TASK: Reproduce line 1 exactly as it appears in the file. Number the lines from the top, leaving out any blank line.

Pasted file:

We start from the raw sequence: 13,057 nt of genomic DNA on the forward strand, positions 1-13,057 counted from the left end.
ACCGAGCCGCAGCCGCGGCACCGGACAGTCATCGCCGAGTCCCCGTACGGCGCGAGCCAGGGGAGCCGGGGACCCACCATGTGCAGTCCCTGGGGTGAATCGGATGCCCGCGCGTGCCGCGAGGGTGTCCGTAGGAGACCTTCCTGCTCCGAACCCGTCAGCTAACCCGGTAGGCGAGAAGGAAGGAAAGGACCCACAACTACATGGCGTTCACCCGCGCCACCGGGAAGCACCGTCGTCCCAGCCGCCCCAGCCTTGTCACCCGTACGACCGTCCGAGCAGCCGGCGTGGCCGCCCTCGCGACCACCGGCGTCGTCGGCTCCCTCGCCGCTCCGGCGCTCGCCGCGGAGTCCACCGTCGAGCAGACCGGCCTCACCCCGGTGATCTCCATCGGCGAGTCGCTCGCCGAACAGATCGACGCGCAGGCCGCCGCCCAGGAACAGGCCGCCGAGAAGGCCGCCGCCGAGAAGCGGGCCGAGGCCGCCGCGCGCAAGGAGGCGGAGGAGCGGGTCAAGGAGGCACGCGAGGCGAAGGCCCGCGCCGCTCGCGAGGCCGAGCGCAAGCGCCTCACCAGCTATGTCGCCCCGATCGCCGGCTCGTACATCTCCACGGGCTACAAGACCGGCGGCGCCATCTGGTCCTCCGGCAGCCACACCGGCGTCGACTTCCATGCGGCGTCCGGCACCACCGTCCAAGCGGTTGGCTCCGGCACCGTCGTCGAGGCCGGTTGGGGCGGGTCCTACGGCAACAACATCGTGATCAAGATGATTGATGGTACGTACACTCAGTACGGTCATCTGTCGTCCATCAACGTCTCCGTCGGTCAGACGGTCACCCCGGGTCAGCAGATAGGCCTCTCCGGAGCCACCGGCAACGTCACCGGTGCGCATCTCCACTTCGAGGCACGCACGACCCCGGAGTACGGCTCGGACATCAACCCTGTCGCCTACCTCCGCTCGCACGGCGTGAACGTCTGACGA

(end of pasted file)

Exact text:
We start from the raw sequence: 13,057 nt of genomic DNA on the forward strand, positions 1-13,057 counted from the left end.